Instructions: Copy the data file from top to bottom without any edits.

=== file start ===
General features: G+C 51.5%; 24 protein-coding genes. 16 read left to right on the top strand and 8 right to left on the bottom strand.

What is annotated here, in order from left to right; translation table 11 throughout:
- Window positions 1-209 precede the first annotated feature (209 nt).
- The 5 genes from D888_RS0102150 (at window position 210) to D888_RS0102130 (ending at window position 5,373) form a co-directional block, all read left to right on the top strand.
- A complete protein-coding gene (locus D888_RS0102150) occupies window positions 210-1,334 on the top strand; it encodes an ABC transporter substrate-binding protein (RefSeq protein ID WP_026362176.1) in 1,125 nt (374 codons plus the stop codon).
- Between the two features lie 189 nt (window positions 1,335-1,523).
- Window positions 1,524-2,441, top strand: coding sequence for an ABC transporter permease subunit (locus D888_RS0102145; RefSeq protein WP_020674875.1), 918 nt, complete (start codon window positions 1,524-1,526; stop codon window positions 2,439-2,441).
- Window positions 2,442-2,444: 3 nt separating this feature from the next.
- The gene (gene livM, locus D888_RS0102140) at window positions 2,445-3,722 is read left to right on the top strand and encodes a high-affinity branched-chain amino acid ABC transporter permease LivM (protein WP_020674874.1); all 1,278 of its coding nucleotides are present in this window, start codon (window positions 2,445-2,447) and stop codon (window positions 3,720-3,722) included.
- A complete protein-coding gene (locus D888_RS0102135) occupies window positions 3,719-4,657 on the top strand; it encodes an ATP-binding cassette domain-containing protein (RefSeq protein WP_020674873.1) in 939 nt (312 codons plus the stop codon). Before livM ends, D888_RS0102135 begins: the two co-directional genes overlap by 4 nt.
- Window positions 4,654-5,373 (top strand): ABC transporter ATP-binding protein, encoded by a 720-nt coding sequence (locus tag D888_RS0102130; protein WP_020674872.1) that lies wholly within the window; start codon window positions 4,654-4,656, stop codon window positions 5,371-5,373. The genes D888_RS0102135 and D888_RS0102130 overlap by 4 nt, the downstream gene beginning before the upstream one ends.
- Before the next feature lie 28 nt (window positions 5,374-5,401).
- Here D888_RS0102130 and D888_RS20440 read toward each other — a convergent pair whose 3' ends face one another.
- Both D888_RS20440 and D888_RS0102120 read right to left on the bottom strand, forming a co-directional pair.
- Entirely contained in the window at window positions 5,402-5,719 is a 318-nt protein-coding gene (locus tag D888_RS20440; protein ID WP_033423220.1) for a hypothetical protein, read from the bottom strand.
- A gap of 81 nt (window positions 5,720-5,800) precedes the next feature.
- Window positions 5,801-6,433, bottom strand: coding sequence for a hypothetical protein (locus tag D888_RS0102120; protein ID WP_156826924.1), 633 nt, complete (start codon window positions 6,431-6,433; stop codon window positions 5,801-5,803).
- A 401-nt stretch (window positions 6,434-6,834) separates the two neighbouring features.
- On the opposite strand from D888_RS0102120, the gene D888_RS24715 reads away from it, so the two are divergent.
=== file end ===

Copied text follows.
General features: G+C 51.5%; 24 protein-coding genes. 16 read left to right on the top strand and 8 right to left on the bottom strand.

What is annotated here, in order from left to right; translation table 11 throughout:
- Window positions 1-209 precede the first annotated feature (209 nt).
- The 5 genes from D888_RS0102150 (at window position 210) to D888_RS0102130 (ending at window position 5,373) form a co-directional block, all read left to right on the top strand.
- A complete protein-coding gene (locus D888_RS0102150) occupies window positions 210-1,334 on the top strand; it encodes an ABC transporter substrate-binding protein (RefSeq protein ID WP_026362176.1) in 1,125 nt (374 codons plus the stop codon).
- Between the two features lie 189 nt (window positions 1,335-1,523).
- Window positions 1,524-2,441, top strand: coding sequence for an ABC transporter permease subunit (locus D888_RS0102145; RefSeq protein WP_020674875.1), 918 nt, complete (start codon window positions 1,524-1,526; stop codon window positions 2,439-2,441).
- Window positions 2,442-2,444: 3 nt separating this feature from the next.
- The gene (gene livM, locus D888_RS0102140) at window positions 2,445-3,722 is read left to right on the top strand and encodes a high-affinity branched-chain amino acid ABC transporter permease LivM (protein WP_020674874.1); all 1,278 of its coding nucleotides are present in this window, start codon (window positions 2,445-2,447) and stop codon (window positions 3,720-3,722) included.
- A complete protein-coding gene (locus D888_RS0102135) occupies window positions 3,719-4,657 on the top strand; it encodes an ATP-binding cassette domain-containing protein (RefSeq protein WP_020674873.1) in 939 nt (312 codons plus the stop codon). Before livM ends, D888_RS0102135 begins: the two co-directional genes overlap by 4 nt.
- Window positions 4,654-5,373 (top strand): ABC transporter ATP-binding protein, encoded by a 720-nt coding sequence (locus tag D888_RS0102130; protein WP_020674872.1) that lies wholly within the window; start codon window positions 4,654-4,656, stop codon window positions 5,371-5,373. The genes D888_RS0102135 and D888_RS0102130 overlap by 4 nt, the downstream gene beginning before the upstream one ends.
- Before the next feature lie 28 nt (window positions 5,374-5,401).
- Here D888_RS0102130 and D888_RS20440 read toward each other — a convergent pair whose 3' ends face one another.
- Both D888_RS20440 and D888_RS0102120 read right to left on the bottom strand, forming a co-directional pair.
- Entirely contained in the window at window positions 5,402-5,719 is a 318-nt protein-coding gene (locus tag D888_RS20440; protein ID WP_033423220.1) for a hypothetical protein, read from the bottom strand.
- A gap of 81 nt (window positions 5,720-5,800) precedes the next feature.
- Window positions 5,801-6,433, bottom strand: coding sequence for a hypothetical protein (locus tag D888_RS0102120; protein ID WP_156826924.1), 633 nt, complete (start codon window positions 6,431-6,433; stop codon window positions 5,801-5,803).
- A 401-nt stretch (window positions 6,434-6,834) separates the two neighbouring features.
- On the opposite strand from D888_RS0102120, the gene D888_RS24715 reads away from it, so the two are divergent.